Let’s face it, a wireless sensor system is not only pretty damn cool, it’s also pretty handy too. And that’s especially true if that system can work over long distances. So we thought we’d do you guys a favour by showing you how to build an easy long-range wireless sensor system with a nifty modular electronics platform called XinaBox.

The XinaBox modular electronics system features stuff like embedded processors, host interfaces, sensors, power, communication and output. And thanks to a standard form factor and compact ‘xBUS’ bus connectors, you don’t need any wires, soldering or breadboards to make interconnections. Simple!

So let’s take a look at how XinaBox can be used to prototype a wireless sensor system capable of working over remarkably long distances and even in the most challenging of environments.



First of all, let’s clarify exactly what situation we’ll be setting up our system for.

In this case, let’s assume we’re creating wireless monitoring for safety applications. This is perfect since our XinaBox system can be used across a large sprawling site spanning with plenty of obstacles. Think manufacturing plants or container ports.

Better still, both Bluetooth and WiFi systems would be a no-no in these scenarios as they each have a pretty short range.

Agreed? Let’s go…

The Basics

We’re going to use LoRa as our modulation for digital wireless comms. This low-cost off-the-shelf device can reach up to 15km while using a mere smidgeon of power.

Just make sure you’re operating in unlicensed bands, though.



Of course, there’s no such thing as a free lunch – and the trade-off for long range is that it’s narrowband and only really good for sending small amounts of data. “Whoa – that’s perfect for wireless sensors!” we hear you scream. And we wouldn’t disagree. But for the record it’s no good for transferring files, surfing the web and streaming video. Which in this case is fine.

With this little beauty we can whizz comms over many kilometres with only a few milliwatts of power. That may seem like magic, but it’s all made possible by the chirp spread spectrum modulation and what’s known as ‘coding gains’ which increase receiver sensitivity so you can pick up signals from beneath the noise floor.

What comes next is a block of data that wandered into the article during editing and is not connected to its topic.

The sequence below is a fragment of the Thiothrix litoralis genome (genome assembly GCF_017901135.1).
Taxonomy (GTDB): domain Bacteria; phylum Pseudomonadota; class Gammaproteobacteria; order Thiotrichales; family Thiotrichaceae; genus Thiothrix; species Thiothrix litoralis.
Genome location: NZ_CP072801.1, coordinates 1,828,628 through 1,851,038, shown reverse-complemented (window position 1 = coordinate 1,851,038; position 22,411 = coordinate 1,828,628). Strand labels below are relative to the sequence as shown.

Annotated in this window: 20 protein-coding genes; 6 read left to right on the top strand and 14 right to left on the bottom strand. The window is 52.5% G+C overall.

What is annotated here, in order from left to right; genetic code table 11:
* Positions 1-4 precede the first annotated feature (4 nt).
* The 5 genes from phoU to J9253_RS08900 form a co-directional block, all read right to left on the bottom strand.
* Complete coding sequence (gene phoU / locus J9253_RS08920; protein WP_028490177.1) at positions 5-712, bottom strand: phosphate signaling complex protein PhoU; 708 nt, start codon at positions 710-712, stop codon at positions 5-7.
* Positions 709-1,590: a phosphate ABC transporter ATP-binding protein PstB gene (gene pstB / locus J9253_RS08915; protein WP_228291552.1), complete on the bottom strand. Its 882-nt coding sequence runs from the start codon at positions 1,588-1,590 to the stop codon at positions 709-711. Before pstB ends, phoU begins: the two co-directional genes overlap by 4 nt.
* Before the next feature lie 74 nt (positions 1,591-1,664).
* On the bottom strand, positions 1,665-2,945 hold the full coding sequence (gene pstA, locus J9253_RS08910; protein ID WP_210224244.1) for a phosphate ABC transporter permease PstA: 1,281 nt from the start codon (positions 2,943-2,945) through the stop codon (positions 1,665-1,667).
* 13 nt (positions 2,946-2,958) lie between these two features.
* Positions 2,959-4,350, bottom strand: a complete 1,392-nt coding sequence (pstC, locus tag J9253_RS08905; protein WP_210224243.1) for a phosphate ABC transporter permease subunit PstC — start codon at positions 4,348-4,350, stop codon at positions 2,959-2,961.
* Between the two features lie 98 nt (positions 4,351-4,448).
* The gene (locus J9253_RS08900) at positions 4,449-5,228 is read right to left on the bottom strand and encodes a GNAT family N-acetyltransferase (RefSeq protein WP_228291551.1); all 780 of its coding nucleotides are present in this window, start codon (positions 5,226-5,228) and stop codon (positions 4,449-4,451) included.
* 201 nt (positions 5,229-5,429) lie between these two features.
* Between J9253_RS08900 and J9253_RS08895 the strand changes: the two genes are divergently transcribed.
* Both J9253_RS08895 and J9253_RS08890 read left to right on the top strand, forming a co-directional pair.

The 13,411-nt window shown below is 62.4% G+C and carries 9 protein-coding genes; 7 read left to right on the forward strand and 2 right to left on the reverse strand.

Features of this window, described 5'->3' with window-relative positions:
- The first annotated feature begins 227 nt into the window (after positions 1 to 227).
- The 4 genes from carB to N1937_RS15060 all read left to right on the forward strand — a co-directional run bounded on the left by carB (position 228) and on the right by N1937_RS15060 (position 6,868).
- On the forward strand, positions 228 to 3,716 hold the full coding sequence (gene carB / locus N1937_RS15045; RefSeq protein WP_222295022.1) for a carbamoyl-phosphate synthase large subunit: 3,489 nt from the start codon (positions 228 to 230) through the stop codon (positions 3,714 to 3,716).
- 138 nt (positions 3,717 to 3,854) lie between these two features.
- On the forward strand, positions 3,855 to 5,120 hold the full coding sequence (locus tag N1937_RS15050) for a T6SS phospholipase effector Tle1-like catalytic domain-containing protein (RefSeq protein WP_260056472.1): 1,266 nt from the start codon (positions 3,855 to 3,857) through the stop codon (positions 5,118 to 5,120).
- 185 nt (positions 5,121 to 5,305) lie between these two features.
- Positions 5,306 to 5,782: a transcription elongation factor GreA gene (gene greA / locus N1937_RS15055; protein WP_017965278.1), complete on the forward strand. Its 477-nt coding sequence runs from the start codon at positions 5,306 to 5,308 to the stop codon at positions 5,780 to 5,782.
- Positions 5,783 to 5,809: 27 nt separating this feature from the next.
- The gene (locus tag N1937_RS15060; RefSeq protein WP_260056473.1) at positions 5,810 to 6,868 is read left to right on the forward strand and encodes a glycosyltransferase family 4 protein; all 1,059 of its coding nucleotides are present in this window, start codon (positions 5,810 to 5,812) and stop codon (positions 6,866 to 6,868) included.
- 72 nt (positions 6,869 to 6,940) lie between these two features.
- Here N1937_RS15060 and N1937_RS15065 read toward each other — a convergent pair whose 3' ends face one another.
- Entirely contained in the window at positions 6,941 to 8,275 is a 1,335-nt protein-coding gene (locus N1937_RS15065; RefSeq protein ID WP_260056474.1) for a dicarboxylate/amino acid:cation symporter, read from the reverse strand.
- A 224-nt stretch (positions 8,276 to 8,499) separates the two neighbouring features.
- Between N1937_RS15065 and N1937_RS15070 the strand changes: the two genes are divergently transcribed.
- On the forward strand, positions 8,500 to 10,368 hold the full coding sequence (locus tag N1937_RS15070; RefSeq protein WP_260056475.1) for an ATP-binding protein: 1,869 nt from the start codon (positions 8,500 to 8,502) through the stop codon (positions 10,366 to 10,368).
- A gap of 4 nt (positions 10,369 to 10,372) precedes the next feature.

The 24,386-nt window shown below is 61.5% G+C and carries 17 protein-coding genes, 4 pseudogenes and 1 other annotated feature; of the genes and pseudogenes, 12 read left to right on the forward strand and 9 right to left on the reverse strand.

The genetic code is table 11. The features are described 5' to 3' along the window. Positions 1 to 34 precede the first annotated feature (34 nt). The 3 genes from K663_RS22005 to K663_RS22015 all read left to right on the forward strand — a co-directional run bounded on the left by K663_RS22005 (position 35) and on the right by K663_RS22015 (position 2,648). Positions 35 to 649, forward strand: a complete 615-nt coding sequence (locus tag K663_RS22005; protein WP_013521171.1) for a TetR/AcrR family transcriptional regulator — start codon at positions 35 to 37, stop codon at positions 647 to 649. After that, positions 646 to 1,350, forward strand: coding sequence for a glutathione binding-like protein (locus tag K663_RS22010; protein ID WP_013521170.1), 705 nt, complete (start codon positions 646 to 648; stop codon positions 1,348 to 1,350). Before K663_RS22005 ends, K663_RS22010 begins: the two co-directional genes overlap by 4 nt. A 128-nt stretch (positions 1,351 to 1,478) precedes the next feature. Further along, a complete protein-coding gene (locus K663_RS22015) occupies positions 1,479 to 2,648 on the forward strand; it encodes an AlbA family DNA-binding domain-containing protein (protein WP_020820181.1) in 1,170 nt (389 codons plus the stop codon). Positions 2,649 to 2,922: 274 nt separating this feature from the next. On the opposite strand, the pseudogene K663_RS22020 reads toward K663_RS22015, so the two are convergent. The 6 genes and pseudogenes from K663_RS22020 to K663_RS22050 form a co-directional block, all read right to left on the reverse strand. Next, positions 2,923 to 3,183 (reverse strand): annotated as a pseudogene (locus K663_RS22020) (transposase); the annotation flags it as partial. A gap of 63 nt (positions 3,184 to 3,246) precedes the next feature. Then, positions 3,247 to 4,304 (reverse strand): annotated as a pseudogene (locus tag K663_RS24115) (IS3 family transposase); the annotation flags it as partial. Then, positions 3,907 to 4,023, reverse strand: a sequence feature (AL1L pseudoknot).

In plain English, LoRa lets you spend more time on-air and transmitting to transfer a certain size payload than you would with a more traditional modulation type (e.g. FSK or ASK/OOK). Having said that, this ain’t gonna prove problematic for small payloads.

For a more about LoRa modulation and comparison to other types, check out Part 3 of Bill Marshall’s post series, RF Communication and the Internet of Things.

Before we go any further, many folk seem confused by the relationship between LoRa and LoRaWAN. It’s really not rocket science. Whilst LoRa simply provides a channel for information, LoRaWAN builds on this to enable massively scalable networks with addressing and a comprehensive standard that covers device provisioning, different classes of service and interoperability etc.



Don’t panic – we’ll be using a far simpler system than this LoRaWAN MAC layer.

Here’s a point to note. LoRaWAN is fantastic for rolling-out a national or international network. But it does make life more complex with the need for servers and additional constraints. With our safety application, the requirements are quite simple. And, because we want to eliminate as much complexity as possible and remove any reliance on external services, we’ll be using a very simple peer-to-peer system — and not LoRaWAN.

For more on LoRaWAN, try A Closer Look at LoRaWAN and The Things Network.

Choosing Hardware

When it comes to hardware to use with XinaBox, you can take your pick. Here are just a few of the many xChips out there which provide an ATmega328P microcontroller core (174-3696), Raspberry Pi interface (174-3694), GPS (174-3740), VOC/eCO2 gas (174-3732) and visible/UV light (174-3738) sensors, and power supply via a CR2032 coin cell battery (174-3721).



The CR02 (174-3699) is an xChip module based around an ATmega328P microcontroller, paired with an RFM95W LoRa radio configured for 868MHz. Other variants include CR01 (174-3698) and CR03 (174-3700), which are configured for 433MHz and 915MHz respectively.



Of course you’ll make sure you use the correct module (and thus band) given your location — e.g. 433 or 868MHz in Europe and 915MHz in the US.



These boards are compatible with the Arduino Pro and Arduino Pro Mini, hence are supported by the Arduino IDE without the need to install any additional board support packages. But bear in mind the CPU/core boards do not integrate a USB interface, since this might only be needed for programming and would add to the physical size and cost. So we’ll be using the IP01 (174-3703) programming interface, which is built on the FT232R and in Linux enumerates as /dev/ttyUSBn.

Still with us? Cool. Stay tuned for our next post where we’ll move on to programming a CRO2 module (or ‘xChip’) which features an integrated microcontroller and radio — and then sending and receiving data across a LoRa wireless link. How exciting is that?


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